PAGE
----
A new surfacing system has now been developed, which further enhances the original patented Starpath technology, to ultimately deliver a more cost effective, even brighter surface.
Starpath is available as a full surfacing system, complete with resin and aggregate mix, or alternatively as just its glowing granular component. It's preferable for customers to source the aggregates locally to avoid expensive and unnecessary shipping costs.
The process works by absorbing UV rays during the day and expelling them at night as a soft blue glow, and can be applied to pretty much any solid surface including tarmac, concrete and wood.
The application is carried out the same way as any other resin-bound footpath. The aggregates are mixed with the glowing granules and then coated with UV-stable resin (to prevent any colour damage from the sun). This mix is then trowelled onto the surface and smoothed out to dry, and after a few hours the surface is ready for foot traffic.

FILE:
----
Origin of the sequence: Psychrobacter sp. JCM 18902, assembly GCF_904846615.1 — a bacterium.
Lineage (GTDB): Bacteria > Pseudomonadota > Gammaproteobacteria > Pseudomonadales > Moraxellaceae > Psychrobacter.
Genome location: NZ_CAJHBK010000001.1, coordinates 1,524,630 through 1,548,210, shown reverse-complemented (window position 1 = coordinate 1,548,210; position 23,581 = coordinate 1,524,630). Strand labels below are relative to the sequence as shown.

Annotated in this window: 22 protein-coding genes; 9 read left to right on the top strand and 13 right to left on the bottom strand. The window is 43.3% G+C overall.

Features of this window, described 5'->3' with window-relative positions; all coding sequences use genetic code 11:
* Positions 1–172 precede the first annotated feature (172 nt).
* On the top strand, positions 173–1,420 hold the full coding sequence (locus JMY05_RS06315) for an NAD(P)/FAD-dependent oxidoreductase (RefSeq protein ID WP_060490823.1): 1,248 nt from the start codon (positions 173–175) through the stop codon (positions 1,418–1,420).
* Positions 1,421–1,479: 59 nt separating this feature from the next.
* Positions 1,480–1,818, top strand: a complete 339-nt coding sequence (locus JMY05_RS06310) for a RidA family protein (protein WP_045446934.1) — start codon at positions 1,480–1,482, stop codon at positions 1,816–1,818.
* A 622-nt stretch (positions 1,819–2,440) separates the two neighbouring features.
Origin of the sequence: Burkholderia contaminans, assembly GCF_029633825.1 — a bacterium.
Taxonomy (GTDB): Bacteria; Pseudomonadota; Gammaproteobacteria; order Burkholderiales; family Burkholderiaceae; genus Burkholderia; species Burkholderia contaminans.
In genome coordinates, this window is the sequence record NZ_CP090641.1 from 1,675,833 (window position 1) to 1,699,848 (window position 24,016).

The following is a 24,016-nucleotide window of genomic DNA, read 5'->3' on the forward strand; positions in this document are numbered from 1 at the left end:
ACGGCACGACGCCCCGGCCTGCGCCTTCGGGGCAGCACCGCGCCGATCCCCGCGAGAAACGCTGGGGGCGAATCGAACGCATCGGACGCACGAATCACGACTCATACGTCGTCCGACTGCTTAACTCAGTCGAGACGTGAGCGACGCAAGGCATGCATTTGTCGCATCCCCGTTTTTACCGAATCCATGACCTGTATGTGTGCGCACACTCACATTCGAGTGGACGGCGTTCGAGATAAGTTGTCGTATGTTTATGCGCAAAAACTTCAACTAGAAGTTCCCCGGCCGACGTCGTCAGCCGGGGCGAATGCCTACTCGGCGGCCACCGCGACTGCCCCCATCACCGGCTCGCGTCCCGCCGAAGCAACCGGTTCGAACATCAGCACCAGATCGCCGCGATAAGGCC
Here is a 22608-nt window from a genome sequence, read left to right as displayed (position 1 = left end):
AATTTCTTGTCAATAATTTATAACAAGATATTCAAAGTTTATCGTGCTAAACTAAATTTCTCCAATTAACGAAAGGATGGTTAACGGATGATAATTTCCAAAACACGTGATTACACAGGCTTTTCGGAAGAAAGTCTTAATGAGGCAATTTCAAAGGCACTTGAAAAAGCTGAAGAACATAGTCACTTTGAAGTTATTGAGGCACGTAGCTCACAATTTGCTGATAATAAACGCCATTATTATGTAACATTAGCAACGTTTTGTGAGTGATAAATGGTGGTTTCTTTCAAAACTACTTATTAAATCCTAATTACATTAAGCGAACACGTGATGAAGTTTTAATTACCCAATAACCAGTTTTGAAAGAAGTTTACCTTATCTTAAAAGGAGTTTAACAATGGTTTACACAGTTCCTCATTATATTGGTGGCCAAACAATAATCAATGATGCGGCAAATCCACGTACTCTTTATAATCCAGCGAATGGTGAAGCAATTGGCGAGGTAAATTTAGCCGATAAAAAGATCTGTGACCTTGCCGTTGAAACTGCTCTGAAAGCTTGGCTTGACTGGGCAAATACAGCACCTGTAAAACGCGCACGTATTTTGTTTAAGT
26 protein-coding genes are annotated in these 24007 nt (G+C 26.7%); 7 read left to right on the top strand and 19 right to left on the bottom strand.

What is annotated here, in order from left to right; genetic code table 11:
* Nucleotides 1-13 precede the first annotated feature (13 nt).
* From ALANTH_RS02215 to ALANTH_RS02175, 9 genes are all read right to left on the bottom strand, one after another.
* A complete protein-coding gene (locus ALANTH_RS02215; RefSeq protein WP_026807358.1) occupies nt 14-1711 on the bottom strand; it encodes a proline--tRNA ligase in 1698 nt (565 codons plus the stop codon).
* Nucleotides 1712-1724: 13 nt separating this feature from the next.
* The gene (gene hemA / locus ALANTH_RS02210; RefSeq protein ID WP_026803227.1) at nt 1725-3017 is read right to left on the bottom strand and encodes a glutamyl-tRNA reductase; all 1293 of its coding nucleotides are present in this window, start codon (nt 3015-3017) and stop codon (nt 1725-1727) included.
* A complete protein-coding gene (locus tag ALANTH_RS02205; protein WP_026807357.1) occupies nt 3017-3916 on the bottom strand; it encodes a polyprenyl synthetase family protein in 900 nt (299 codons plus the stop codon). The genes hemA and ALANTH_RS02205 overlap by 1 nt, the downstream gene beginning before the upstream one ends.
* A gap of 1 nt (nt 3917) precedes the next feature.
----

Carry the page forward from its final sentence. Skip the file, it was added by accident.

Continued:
There are no ongoing energy costs, and the process is environmentally sound. It can also be used in the repair of resin bound pathways that have come to the end of their lifetime.
Although the process couldn’t replace the need for bright lights on busy streets, it is perfect for areas with reduced footfall – especially as these places are also where councils are likely to try and cut costs by eliminating lights all together.
Starpath creates no light pollution. People walk down it and cycle down it quite happily and they don’t even know they’ve been on it. Starpath responds to the light level - so if it’s a light evening it is possible see where you’re going on a path, and if it gets very dark it’ll glow brighter.
The invention was first trialled in Christ’s Pieces park in Cambridge in 2013, where 150 square metres of path were converted, ready for use in under four hours. Paths have now been installed in several places elsewhere in the UK, and across the world.
Useful learnings from Starpath
The product needs to installed in a dark area for maximum effect
Do not use cheap resin binder
It's best to source aggregates locally
Savings to councils.